Choosing sides in State House race Why Parris Glendening will win

October 21, 1998|By John W. Frece

PARRIS N. Glendening will be re-elected as Maryland's governor Nov. 3 for two simple reasons.

First, he deserves to be re-elected because of all he has accomplished. Second, Ellen R. Sauerbrey is the unthinkable alternative.

Four years ago, Mr. Glendening told the people of Maryland exactly what he would do if elected -- and he has kept his promises.

His balanced record of achievement is broad, progressive and consistent with what the majority of Marylanders want from their government and from their governor.

He has been relentless in his efforts to improve education at all levels, investing more resources in public schools, colleges and universities than any governor in Maryland history.

But his accomplishments go well beyond that. He has compiled the most comprehensive record of environmental protection and land conservation in the nation. He enacted a common-sense gun control law, which has contributed to a decline in crime.

He made health care available for uninsured women and infants and demonstrated his compassion with an unprecedented financial commitment to the disabled.

No new taxes

Not only is he the first Maryland governor in half a century to complete a four-year term without raising taxes, but he also responsibly cut taxes -- the first income-tax cut in this state in 30 years.

He steadfastly supports a woman's right to choose; backed the arts and historic preservation; expanded bargaining rights for state workers; and developed an unmatched record of appointing women and minorities as judges and as policy-makers on his Cabinet and staff. His nationally acclaimed "smart growth" initiative is considered a breakthrough in efforts to discourage sprawl and replace it with more environmentally friendly patterns of land use.

Mr. Glendening's stubborn opposition to casino gambling -- "No Slots, No Casinos, No Exceptions!" -- has stopped the spread of gambling in Maryland dead in its tracks.

By contrast, Ms. Sauerbrey is wildly out of step with mainstream Maryland. Her legislative record can be summed up in one word: meanspirited.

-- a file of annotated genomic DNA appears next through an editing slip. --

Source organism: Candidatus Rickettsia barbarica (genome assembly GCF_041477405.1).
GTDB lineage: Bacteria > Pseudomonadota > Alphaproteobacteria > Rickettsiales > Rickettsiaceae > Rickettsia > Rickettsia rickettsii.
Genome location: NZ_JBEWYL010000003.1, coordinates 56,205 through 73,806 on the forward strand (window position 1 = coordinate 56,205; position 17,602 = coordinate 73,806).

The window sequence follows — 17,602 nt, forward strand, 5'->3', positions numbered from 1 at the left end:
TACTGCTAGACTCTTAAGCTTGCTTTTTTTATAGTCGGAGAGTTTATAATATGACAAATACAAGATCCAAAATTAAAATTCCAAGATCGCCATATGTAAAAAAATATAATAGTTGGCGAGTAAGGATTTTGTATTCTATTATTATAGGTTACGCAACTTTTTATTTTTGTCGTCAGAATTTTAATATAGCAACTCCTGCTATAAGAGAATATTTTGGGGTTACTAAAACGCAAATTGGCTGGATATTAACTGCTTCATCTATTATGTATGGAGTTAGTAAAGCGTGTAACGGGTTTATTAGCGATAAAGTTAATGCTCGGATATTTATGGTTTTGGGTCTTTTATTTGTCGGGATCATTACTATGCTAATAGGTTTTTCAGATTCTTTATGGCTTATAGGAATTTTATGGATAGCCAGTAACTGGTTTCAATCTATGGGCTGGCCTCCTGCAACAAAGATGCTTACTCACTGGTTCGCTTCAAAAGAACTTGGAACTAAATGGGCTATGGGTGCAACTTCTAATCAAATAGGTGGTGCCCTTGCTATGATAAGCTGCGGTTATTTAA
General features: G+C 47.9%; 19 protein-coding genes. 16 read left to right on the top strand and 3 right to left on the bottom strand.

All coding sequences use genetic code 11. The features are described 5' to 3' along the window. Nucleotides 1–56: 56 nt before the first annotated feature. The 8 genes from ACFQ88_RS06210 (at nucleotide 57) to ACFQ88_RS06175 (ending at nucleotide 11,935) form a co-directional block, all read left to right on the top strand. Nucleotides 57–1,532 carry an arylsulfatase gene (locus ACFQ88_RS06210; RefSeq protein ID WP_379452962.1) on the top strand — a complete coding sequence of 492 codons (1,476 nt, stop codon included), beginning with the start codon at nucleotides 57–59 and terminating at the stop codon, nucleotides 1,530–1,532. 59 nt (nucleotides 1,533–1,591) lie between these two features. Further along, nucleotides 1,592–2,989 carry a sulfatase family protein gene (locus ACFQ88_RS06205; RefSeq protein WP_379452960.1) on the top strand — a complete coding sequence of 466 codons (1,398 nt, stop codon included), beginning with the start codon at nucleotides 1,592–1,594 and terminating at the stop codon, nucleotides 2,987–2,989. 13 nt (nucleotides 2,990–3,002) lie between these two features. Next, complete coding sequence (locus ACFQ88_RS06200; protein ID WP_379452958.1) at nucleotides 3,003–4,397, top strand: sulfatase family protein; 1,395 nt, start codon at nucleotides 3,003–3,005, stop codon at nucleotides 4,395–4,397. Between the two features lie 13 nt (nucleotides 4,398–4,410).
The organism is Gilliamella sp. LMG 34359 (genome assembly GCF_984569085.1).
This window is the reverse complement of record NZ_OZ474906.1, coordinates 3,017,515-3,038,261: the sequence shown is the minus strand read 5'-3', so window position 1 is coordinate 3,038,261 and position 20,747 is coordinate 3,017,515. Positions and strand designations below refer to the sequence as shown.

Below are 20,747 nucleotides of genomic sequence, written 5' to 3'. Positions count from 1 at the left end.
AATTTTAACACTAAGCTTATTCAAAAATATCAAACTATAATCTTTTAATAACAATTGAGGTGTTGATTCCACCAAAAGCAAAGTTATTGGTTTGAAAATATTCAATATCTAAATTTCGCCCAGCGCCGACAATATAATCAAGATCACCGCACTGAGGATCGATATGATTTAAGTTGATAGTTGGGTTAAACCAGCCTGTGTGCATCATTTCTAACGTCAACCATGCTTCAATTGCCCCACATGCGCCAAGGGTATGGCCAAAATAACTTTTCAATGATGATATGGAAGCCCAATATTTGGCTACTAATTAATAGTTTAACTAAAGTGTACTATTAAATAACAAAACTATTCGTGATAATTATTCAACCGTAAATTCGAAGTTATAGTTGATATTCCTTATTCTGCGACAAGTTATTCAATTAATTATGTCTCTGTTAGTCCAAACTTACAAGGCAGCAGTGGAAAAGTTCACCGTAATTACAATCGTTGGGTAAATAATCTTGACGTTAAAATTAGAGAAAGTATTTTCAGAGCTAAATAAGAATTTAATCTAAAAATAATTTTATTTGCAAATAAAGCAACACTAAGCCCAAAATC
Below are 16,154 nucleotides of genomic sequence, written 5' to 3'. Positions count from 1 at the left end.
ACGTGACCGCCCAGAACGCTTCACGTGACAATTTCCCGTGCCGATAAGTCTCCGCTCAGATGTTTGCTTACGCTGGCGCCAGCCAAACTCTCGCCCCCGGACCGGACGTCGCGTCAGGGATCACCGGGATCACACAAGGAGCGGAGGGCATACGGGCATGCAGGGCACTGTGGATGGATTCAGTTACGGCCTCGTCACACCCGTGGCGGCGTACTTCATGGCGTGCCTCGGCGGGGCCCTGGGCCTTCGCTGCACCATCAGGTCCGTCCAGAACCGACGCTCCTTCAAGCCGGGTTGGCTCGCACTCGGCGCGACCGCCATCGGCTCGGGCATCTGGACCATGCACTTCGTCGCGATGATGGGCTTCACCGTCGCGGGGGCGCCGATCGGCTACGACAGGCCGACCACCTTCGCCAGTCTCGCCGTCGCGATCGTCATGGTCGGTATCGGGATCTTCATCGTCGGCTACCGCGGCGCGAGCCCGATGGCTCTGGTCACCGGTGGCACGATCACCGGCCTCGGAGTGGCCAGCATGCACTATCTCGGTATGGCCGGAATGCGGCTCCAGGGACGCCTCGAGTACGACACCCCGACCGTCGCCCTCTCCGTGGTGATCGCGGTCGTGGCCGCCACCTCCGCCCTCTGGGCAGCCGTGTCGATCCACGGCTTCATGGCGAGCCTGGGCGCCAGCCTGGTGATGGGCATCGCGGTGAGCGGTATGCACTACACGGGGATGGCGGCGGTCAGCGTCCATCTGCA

She was the consummate obstructionist, more intent on partisan opposition than constructive cooperation. Annapolis never saw congressional-style gridlock until Ellen Sauerbrey became minority leader.

She opposed almost everything most mainstream Marylanders support: protecting the Chesapeake Bay; getting guns off the street; providing minimum health care for the poor; assuring fair housing practices; even aiding education.

She attacked abortion rights and civil rights with equal fervor.

She was stridently anti-union, her steelworker father, mentioned so prominently in her political ads, notwithstanding.

She opposed so many clean air and clean water bills that her environmental record was ranked dead last by Maryland's League of Conservation Voters.

She voted against bans on assault weapons and Saturday night special handguns, and readily accepted money from the National Rifle Association or its affiliates.

She criticized the governor's quick response to the human health threat caused by the microbe Pfiesteria -- a response recognized and praised elsewhere as a national model.

In this campaign, she knows her only chance to win is to pretend to be someone she is not -- to cloak herself falsely in a patina of moderation, when her own record paints the indisputable picture of a right-wing ideologue.

In a desperate attempt to appeal to voters who would never support her if they knew her true record, she has hidden, glossed over or downplayed almost everything she has ever stood for.

That explains why she is the first gubernatorial challenger in memory to refuse almost every opportunity to debate the incumbent, obviously fearful that to do so would expose her real record.

It is worth remembering Ms. Sauerbrey's own advice when she said: "There is no better indication of what you are going to do in the future than what you have done in the past."

A new persona

Mr. Glendening will be re-elected because the public will not be fooled -- as some of the press seems to be -- by Ms. Sauerbrey's newfound positions on virtually every issue, nor be suckered by her irresponsible, unaffordable tax cut and spending proposals.

Added together, the proposals of this self-described fiscal conservative would cost taxpayers more than $1.1 billion.

The ways she has suggested to pay for that shortfall have, in reality, been used, or would rely on an unacceptable raid on the state employee pension fund, or would depend on a pie-in-the-sky rate of revenue growth that not even her fiscal advisers suggest is possible.

Ultimately, Mr. Glendening will be re-elected because he has proven he can govern -- something she has never done.

Marylanders know their state is being prudently managed under his leadership. As he likes to say, "All the numbers that should be up are up, and all the ones that should be down are down." Job growth is up; unemployment is down. Family income is up; taxes are down. Education scores are up; the crime rate is down.

These are the results of vision, leadership and executive experience. It is a record of balanced, constructive progress and it will be supported on Nov. 3.

John W. Frece covered Maryland government and politics for United Press International and The Sun for 17 years, including Ms. Sauerbrey's tenure in the House of Delegates and gubernatorial elections from 1978 through 1994. In January 1996, he became Mr. Glendening's press secretary and in July 1997 took over public outreach for the governor's "smart growth" initiative.

Pub Date: 10/21/98

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